Recently I was talking to someone who is just getting started with SSIS and wanted to know about the package deployment model. I hadn’t thought about a package deployment model in a while. TL;DR Do not use package deployment for SSIS. Why? Because SSIS code deployed in a project model is easier to maintain and migrate. Maintaining a large number of packages can be painful, something I know too well.
Making Maintenance Difficult One Package at a Time
Prior to SQL Server 2012, there was no project deployment. SSIS code was all deployed as packages. These packages could be stored within MSDB or they could be stored and run from the file system. In disorganized places like the one where I worked, they were deployed in both. Assuming nothing much changed since I left, they have all versions of SQL Server which were released prior to the day the new IT Director started in 2012. There was DTS on SQL Server 97, 2000 and SSIS on 2005, 2008 and 2008 R2. No reason to upgrade anything which still worked was their motto. When space was a problem, one could always go build another server. I think the LAN administrator was happiest when he was able to justify building a new server as he could spend hours shopping for parts on the internet and building the latest server.
I was given the task of supporting all of the SSIS code, which of course broke periodically. There were 300 packages on the myriad of different servers all named package1 which were deployed every way possible. As a bonus one could not trust the open source software control package to have the latest code, unless it was one I worked on previously. The hunt for where the code and the config file used to drive it, and getting access to where it was stored, was just part of the maintenance process. If one package called another package, then both packages needed to be found and reviewed. Each of those packages would have different ways of connecting to the same database too. My favorite was when one package called another package and they each used different IDs to access the exact same database. Ah the joys of troubleshooting SSIS Packages. It is was on the top five list of the reason I was very happy when I quit that job.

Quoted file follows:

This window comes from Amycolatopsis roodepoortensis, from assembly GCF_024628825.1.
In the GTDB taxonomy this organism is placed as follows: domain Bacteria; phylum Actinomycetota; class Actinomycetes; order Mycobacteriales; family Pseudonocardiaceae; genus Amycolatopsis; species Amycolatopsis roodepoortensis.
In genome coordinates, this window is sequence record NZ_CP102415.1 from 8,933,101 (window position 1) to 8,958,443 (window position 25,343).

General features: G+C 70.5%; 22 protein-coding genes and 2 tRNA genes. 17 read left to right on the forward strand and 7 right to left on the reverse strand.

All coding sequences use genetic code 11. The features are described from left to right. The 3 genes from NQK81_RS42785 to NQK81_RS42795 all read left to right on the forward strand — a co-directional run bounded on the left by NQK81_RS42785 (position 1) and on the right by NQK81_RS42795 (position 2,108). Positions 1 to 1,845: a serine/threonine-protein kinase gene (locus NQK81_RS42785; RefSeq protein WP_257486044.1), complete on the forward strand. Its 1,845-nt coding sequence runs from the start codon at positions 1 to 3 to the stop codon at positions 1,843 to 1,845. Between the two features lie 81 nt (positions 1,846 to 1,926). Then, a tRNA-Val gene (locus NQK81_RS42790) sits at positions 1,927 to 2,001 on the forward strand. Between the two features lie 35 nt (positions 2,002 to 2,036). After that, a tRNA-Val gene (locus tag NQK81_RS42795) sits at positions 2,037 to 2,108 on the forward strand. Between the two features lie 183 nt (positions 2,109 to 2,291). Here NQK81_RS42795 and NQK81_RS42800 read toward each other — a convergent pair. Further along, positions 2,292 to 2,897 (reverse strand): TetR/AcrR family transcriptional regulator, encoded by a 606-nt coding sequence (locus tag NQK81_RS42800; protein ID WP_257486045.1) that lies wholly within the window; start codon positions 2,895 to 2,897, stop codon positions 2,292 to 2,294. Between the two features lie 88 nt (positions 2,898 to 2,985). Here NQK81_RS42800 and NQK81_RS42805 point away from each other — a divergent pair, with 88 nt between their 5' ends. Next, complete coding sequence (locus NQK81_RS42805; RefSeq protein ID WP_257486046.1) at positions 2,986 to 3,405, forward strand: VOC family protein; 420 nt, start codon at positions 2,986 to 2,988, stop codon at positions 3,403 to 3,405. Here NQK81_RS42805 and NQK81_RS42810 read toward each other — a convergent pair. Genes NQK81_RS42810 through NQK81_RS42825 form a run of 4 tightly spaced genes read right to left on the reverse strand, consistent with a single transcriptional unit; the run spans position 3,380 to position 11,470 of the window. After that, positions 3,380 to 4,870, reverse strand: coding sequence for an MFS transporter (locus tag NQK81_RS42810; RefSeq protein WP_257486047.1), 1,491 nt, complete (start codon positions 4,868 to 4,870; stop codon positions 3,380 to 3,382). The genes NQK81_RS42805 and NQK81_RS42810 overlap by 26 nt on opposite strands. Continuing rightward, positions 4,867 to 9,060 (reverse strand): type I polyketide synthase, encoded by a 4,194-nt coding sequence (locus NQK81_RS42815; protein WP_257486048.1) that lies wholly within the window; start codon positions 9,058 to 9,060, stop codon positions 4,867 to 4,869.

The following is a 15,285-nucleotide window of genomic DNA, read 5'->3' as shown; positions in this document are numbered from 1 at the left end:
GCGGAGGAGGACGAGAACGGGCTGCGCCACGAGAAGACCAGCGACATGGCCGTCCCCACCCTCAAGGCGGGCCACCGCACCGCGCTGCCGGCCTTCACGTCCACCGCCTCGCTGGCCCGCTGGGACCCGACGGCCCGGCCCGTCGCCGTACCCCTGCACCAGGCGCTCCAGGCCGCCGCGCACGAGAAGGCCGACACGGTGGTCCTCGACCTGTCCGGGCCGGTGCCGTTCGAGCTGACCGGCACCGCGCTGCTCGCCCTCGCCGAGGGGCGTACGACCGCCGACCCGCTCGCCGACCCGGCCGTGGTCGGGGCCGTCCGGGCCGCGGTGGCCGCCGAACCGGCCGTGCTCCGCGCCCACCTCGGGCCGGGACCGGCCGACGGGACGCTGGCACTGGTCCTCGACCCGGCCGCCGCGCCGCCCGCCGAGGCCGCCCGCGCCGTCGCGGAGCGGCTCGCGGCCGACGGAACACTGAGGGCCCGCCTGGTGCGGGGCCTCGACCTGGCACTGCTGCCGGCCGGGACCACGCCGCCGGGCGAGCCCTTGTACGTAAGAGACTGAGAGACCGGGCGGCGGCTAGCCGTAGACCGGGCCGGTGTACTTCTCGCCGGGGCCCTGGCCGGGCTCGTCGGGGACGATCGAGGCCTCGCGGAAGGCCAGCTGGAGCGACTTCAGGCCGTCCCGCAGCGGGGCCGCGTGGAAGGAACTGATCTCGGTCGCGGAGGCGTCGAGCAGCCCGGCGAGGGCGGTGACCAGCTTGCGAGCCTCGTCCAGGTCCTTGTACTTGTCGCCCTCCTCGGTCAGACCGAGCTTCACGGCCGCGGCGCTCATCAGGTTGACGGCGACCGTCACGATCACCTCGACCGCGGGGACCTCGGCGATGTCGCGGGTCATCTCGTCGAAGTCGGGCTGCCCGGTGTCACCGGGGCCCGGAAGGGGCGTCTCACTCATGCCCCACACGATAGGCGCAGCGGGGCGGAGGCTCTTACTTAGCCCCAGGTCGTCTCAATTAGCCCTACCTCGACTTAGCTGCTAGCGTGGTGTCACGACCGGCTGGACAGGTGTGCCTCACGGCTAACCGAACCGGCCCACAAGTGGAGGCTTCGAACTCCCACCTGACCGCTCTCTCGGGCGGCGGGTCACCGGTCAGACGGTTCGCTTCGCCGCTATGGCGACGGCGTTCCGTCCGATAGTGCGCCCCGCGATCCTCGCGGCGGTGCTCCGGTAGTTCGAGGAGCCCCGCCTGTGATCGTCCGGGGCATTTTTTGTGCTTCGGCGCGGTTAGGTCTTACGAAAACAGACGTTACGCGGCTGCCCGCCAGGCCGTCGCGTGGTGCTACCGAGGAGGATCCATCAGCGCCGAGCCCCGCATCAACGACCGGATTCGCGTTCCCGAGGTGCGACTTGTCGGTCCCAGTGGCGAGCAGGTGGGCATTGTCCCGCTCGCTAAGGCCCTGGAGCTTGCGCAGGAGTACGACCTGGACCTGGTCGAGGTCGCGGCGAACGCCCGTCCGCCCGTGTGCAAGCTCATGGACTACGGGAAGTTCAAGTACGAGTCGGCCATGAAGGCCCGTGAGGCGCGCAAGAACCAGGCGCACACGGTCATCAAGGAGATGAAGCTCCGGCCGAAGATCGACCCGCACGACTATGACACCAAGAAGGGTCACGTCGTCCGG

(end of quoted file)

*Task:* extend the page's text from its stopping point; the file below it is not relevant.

If you create write SSIS code and use a project deployment model, you can create one data connection for all the packages which need one. The code is deployed to one place, the Integration Services Catalog. All the related code is deployed to one folder. If you need to change a connection which all the packages use, you can do it in one place. You want to pass some parameters for all of the packages to use? No problem. SSIS project deployment offers some great advantages. I cannot think of any reasons to use a package deployment for SSIS 2012 and beyond. If you are writing SSIS code it is how you want to deploy packages.
Data aficionado et SQL Raconteur